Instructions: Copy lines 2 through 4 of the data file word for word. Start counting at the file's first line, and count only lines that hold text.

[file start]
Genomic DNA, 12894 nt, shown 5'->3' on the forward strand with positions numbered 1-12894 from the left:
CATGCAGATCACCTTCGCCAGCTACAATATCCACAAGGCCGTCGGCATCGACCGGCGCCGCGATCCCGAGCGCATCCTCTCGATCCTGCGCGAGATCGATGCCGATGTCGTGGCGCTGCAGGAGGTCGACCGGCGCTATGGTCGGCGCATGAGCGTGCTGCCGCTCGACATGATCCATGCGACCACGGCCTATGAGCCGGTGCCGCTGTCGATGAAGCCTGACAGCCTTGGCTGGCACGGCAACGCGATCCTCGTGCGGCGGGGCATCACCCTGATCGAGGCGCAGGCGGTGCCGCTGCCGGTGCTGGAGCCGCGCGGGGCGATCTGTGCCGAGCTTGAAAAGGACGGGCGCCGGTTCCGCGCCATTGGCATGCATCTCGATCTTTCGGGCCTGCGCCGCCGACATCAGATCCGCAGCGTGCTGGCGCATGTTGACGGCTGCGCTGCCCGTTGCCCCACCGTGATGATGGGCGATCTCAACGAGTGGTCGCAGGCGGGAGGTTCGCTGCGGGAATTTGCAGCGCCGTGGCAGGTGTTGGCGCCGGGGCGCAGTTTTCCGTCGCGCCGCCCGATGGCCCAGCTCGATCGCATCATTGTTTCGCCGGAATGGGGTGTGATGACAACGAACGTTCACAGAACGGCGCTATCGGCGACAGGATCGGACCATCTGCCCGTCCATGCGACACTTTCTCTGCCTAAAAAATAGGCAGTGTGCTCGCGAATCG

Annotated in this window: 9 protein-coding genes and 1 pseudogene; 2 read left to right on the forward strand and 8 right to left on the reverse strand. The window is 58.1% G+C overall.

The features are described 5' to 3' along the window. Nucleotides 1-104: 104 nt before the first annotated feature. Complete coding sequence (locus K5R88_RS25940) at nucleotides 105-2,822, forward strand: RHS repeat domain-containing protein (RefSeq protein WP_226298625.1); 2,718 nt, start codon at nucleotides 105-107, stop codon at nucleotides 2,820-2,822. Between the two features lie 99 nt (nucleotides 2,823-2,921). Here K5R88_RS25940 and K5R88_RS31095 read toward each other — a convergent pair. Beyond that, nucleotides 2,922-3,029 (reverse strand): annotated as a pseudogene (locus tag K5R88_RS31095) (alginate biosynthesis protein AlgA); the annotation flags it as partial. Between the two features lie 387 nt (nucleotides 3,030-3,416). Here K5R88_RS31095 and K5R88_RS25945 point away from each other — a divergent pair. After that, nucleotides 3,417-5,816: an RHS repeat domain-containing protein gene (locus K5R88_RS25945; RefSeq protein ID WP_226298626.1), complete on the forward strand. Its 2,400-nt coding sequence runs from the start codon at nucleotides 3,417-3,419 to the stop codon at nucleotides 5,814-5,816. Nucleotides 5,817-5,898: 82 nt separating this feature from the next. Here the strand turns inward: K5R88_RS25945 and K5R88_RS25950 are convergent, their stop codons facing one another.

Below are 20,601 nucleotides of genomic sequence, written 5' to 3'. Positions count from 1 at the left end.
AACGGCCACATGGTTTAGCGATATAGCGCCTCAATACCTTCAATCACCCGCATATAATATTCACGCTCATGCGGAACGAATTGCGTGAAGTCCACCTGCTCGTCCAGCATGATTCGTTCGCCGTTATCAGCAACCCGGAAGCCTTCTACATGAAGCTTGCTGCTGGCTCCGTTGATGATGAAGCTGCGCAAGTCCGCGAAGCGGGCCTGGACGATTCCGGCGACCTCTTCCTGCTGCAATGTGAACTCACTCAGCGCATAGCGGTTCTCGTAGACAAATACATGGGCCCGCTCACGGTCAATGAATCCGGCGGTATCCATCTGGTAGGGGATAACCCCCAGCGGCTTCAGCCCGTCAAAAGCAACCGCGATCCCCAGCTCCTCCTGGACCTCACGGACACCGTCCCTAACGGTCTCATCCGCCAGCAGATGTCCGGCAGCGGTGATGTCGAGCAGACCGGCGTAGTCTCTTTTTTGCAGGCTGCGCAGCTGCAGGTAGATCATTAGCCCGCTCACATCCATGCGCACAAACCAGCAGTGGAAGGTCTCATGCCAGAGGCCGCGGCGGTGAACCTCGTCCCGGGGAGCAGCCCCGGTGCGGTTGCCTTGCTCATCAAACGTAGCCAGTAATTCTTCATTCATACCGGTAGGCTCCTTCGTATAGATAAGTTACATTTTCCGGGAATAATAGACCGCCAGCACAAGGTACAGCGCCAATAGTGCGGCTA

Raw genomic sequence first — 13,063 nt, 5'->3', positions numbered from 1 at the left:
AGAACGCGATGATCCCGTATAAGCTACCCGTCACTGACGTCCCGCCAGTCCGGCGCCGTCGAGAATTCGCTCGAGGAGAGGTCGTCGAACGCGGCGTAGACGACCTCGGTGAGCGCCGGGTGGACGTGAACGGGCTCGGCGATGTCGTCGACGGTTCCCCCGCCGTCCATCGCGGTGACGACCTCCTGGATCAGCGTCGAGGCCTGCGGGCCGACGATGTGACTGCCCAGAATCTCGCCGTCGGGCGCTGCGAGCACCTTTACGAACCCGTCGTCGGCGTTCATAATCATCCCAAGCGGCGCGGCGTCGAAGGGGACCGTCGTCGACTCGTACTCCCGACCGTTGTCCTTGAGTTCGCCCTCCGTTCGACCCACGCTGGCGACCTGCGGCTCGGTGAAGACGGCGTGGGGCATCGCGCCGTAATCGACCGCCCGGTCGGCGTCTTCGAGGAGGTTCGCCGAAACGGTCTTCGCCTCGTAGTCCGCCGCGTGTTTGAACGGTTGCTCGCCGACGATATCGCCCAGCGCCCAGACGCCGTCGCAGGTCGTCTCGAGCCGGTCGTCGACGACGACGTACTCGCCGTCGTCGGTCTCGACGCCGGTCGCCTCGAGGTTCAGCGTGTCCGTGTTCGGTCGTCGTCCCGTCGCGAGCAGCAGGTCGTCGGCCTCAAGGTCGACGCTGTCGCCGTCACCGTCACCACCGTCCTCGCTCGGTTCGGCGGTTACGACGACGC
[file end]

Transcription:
CATGCAGATCACCTTCGCCAGCTACAATATCCACAAGGCCGTCGGCATCGACCGGCGCCGCGATCCCGAGCGCATCCTCTCGATCCTGCGCGAGATCGATGCCGATGTCGTGGCGCTGCAGGAGGTCGACCGGCGCTATGGTCGGCGCATGAGCGTGCTGCCGCTCGACATGATCCATGCGACCACGGCCTATGAGCCGGTGCCGCTGTCGATGAAGCCTGACAGCCTTGGCTGGCACGGCAACGCGATCCTCGTGCGGCGGGGCATCACCCTGATCGAGGCGCAGGCGGTGCCGCTGCCGGTGCTGGAGCCGCGCGGGGCGATCTGTGCCGAGCTTGAAAAGGACGGGCGCCGGTTCCGCGCCATTGGCATGCATCTCGATCTTTCGGGCCTGCGCCGCCGACATCAGATCCGCAGCGTGCTGGCGCATGTTGACGGCTGCGCTGCCCGTTGCCCCACCGTGATGATGGGCGATCTCAACGAGTGGTCGCAGGCGGGAGGTTCGCTGCGGGAATTTGCAGCGCCGTGGCAGGTGTTGGCGCCGGGGCGCAGTTTTCCGTCGCGCCGCCCGATGGCCCAGCTCGATCGCATCATTGTTTCGCCGGAATGGGGTGTGATGACAACGAACGTTCACAGAACGGCGCTATCGGCGACAGGATCGGACCATCTGCCCGTCCATGCGACACTTTCTCTGCCTAAAAAATAGGCAGTGTGCTCGCGAATCG

Annotated in this window: 9 protein-coding genes and 1 pseudogene; 2 read left to right on the forward strand and 8 right to left on the reverse strand. The window is 58.1% G+C overall.

The features are described 5' to 3' along the window. Nucleotides 1-104: 104 nt before the first annotated feature. Complete coding sequence (locus K5R88_RS25940) at nucleotides 105-2,822, forward strand: RHS repeat domain-containing protein (RefSeq protein WP_226298625.1); 2,718 nt, start codon at nucleotides 105-107, stop codon at nucleotides 2,820-2,822. Between the two features lie 99 nt (nucleotides 2,823-2,921). Here K5R88_RS25940 and K5R88_RS31095 read toward each other — a convergent pair. Beyond that, nucleotides 2,922-3,029 (reverse strand): annotated as a pseudogene (locus tag K5R88_RS31095) (alginate biosynthesis protein AlgA); the annotation flags it as partial. Between the two features lie 387 nt (nucleotides 3,030-3,416). Here K5R88_RS31095 and K5R88_RS25945 point away from each other — a divergent pair. After that, nucleotides 3,417-5,816: an RHS repeat domain-containing protein gene (locus K5R88_RS25945; RefSeq protein ID WP_226298626.1), complete on the forward strand. Its 2,400-nt coding sequence runs from the start codon at nucleotides 3,417-3,419 to the stop codon at nucleotides 5,814-5,816. Nucleotides 5,817-5,898: 82 nt separating this feature from the next. Here the strand turns inward: K5R88_RS25945 and K5R88_RS25950 are convergent, their stop codons facing one another.